October 20, 2010
Freedom Is The Destiny Of Native Canadians
Poll says First Nations desire elected grand chiefs
Why are native Canadians denied true democracy?
It is evident there is a genuine hunger out in Indian Country for democratic leadership.
The status quo is not working. Tribal governments are solely controlled by native leaders and the voices of the people are stifled. If we are to improve the lives of our people ending the poverty that plagues reserves, we need controls and leaders must adhere to them and all of the people must be able to cast ballots for their grand chiefs.
Many acknowledge that as well legislating governance regulations and the ability to enforce them, another key to establishing positive and much-needed change is giving the people back their voices in the decision making process so they can select leaders who will make needed changes.
In a recent survey of First Nations conducted in Manitoba, Saskatchewan and Alberta by the Frontier Centre for Public Policy, a whopping 74 per cent of respondents stated they prefer everyone voting to elect their grand chiefs rather than having them elected by their chiefs. In total, there were 1,086 respondents who responded to the question. The Frontier Centre was not able to obtain opinions from every First Nation as we conduct a voluntarily survey and some community leaders decline to allow us in.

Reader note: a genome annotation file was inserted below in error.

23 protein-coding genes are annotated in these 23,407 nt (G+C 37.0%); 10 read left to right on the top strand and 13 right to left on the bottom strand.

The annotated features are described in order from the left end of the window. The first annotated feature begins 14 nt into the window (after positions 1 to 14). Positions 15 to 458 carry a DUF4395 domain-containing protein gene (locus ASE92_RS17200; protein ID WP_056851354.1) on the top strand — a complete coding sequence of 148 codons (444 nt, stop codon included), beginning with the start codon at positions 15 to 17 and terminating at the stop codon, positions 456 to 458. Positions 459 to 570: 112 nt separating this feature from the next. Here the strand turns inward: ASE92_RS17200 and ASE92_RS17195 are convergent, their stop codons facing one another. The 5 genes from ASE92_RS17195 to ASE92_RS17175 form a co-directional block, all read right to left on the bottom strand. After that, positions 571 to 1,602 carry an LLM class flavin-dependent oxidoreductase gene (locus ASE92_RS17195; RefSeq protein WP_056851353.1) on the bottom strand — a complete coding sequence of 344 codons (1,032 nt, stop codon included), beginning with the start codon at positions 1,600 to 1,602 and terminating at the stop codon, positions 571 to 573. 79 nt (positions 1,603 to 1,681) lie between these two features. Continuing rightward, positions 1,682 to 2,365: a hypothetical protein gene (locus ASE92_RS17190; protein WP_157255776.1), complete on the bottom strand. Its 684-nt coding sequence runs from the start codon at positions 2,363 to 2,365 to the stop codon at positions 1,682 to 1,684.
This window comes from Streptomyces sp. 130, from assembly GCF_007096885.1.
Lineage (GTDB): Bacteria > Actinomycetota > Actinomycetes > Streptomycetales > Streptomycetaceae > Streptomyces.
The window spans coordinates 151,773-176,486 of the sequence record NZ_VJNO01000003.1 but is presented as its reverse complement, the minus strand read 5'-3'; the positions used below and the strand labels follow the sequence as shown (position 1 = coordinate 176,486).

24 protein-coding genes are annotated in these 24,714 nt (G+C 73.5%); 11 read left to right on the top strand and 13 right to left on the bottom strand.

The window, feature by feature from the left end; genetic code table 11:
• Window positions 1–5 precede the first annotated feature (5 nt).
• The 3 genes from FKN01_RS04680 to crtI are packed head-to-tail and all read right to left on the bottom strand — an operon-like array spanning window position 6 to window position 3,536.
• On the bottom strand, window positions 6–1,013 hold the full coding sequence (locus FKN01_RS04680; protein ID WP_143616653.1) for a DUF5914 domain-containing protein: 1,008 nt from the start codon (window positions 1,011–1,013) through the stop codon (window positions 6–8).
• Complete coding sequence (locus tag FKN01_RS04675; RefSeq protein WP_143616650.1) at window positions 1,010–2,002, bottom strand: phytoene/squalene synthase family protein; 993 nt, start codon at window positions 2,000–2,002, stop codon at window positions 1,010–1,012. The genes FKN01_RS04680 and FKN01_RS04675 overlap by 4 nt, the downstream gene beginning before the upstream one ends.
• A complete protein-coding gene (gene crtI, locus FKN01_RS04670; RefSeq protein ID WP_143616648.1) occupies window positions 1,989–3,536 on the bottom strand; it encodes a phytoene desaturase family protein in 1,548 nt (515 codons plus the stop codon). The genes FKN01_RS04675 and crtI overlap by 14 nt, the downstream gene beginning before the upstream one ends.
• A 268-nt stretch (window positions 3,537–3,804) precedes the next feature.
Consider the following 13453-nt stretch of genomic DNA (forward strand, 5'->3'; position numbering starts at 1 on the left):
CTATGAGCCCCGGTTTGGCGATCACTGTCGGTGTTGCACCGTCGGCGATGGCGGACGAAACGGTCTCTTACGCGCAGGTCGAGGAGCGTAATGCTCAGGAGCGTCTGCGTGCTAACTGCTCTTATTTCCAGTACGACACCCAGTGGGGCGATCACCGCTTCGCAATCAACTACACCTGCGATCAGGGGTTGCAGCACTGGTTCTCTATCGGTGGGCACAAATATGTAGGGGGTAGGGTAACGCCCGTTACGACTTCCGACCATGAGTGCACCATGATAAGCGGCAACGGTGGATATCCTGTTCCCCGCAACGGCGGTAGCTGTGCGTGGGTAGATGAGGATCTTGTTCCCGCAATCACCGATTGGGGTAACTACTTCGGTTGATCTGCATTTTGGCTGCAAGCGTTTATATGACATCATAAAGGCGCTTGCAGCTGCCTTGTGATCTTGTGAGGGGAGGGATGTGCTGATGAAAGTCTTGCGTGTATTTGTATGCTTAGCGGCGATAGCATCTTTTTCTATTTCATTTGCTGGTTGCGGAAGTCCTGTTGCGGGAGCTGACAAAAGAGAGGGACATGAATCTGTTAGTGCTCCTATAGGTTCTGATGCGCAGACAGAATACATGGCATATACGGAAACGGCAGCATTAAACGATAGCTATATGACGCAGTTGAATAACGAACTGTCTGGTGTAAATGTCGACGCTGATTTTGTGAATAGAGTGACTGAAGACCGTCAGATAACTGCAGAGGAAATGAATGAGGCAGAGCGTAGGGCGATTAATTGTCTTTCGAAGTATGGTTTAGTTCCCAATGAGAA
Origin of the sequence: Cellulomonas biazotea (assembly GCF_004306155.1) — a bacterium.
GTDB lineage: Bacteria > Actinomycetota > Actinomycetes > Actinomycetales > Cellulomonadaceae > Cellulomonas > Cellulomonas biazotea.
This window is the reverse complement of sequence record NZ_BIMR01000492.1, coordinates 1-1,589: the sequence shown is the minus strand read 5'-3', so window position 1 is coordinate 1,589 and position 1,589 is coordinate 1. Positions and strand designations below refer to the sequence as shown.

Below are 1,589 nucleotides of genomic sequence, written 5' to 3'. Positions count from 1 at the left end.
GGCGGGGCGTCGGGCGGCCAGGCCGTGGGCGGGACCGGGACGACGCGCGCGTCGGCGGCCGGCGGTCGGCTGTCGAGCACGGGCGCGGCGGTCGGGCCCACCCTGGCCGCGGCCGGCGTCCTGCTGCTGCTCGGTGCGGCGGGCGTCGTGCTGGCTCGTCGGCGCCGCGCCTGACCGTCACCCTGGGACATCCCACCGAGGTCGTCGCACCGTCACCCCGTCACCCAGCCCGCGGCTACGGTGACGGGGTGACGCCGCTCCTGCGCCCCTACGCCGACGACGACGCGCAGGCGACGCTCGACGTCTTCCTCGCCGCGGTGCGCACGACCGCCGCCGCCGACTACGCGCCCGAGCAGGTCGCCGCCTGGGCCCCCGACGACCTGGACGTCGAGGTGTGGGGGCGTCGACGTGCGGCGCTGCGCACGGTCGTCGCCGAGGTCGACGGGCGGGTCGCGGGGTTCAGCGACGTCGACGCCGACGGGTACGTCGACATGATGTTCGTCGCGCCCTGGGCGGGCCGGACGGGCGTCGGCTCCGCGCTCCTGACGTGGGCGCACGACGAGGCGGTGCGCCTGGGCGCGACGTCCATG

First Nations were asked last year: "Currently, the position of grand chief or other regional First Nation leaders is chosen by a vote among the chiefs. Do you believe that allowing all band members to vote for such positions would improve Native governance and give the people a stronger voice?"
Regionally, the breakdown supports a more democratic system for electing grand chiefs. In Manitoba, 61 per cent of respondents responded positively to this proposition. In Saskatchewan, 83 per cent of respondents supported democracy and in Alberta, 74 per cent support the idea of elected leadership.
Very few changes happen in Indian country under the current system, in which chiefs elect grand chiefs to represent regions. A few years ago, a vague attempt to remedy this issue was made by Manitoba Keewatinowi Okimakanak (MKO), which represents the northern Manitoba chiefs.
Then MKO Grand Chief Sydney Garrioch announced that northern chiefs would work towards changing the election rules to allow the people to select the best person for the job. Sadly, the chiefs who didn’t want to relinquish their power base outnumbered the leaders who knew changes must be made if we are to overcome current despair.
As we all know too well, reserves continue to struggle with a myriad of social problems. Currently a grand chief is not allowed to become involved in internal reserve issues unless requested by the reserve chief.
The late Francis Flett – then MKO Grand Chief – was a person I found to be open and honest when questioned. During a chance meeting with him in The Pas, Man., our discussion turned to a problem one of the northern reserves was going through.